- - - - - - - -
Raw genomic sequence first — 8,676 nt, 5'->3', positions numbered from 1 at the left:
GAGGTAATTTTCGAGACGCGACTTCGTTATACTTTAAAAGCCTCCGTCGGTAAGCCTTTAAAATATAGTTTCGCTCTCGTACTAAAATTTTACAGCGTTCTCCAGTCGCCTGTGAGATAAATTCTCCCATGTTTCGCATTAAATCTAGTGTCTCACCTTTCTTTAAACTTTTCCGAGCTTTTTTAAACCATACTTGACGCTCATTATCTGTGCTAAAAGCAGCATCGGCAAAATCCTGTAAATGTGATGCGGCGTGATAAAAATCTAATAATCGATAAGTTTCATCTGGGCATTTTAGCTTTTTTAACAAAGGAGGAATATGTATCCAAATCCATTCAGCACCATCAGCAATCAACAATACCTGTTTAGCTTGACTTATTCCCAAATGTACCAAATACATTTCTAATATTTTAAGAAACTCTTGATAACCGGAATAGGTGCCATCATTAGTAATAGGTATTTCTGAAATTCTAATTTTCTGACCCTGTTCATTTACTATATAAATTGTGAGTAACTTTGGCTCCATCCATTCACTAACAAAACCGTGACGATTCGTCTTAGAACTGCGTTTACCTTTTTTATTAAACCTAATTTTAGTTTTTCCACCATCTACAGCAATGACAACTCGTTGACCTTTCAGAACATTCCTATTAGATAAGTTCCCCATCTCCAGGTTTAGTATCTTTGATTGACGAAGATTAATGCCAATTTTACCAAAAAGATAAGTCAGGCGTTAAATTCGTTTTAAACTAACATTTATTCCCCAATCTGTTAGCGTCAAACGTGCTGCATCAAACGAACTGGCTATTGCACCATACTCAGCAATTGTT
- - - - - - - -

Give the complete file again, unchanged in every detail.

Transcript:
Raw genomic sequence first — 8,676 nt, 5'->3', positions numbered from 1 at the left:
GAGGTAATTTTCGAGACGCGACTTCGTTATACTTTAAAAGCCTCCGTCGGTAAGCCTTTAAAATATAGTTTCGCTCTCGTACTAAAATTTTACAGCGTTCTCCAGTCGCCTGTGAGATAAATTCTCCCATGTTTCGCATTAAATCTAGTGTCTCACCTTTCTTTAAACTTTTCCGAGCTTTTTTAAACCATACTTGACGCTCATTATCTGTGCTAAAAGCAGCATCGGCAAAATCCTGTAAATGTGATGCGGCGTGATAAAAATCTAATAATCGATAAGTTTCATCTGGGCATTTTAGCTTTTTTAACAAAGGAGGAATATGTATCCAAATCCATTCAGCACCATCAGCAATCAACAATACCTGTTTAGCTTGACTTATTCCCAAATGTACCAAATACATTTCTAATATTTTAAGAAACTCTTGATAACCGGAATAGGTGCCATCATTAGTAATAGGTATTTCTGAAATTCTAATTTTCTGACCCTGTTCATTTACTATATAAATTGTGAGTAACTTTGGCTCCATCCATTCACTAACAAAACCGTGACGATTCGTCTTAGAACTGCGTTTACCTTTTTTATTAAACCTAATTTTAGTTTTTCCACCATCTACAGCAATGACAACTCGTTGACCTTTCAGAACATTCCTATTAGATAAGTTCCCCATCTCCAGGTTTAGTATCTTTGATTGACGAAGATTAATGCCAATTTTACCAAAAAGATAAGTCAGGCGTTAAATTCGTTTTAAACTAACATTTATTCCCCAATCTGTTAGCGTCAAACGTGCTGCATCAAACGAACTGGCTATTGCACCATACTCAGCAATTGTT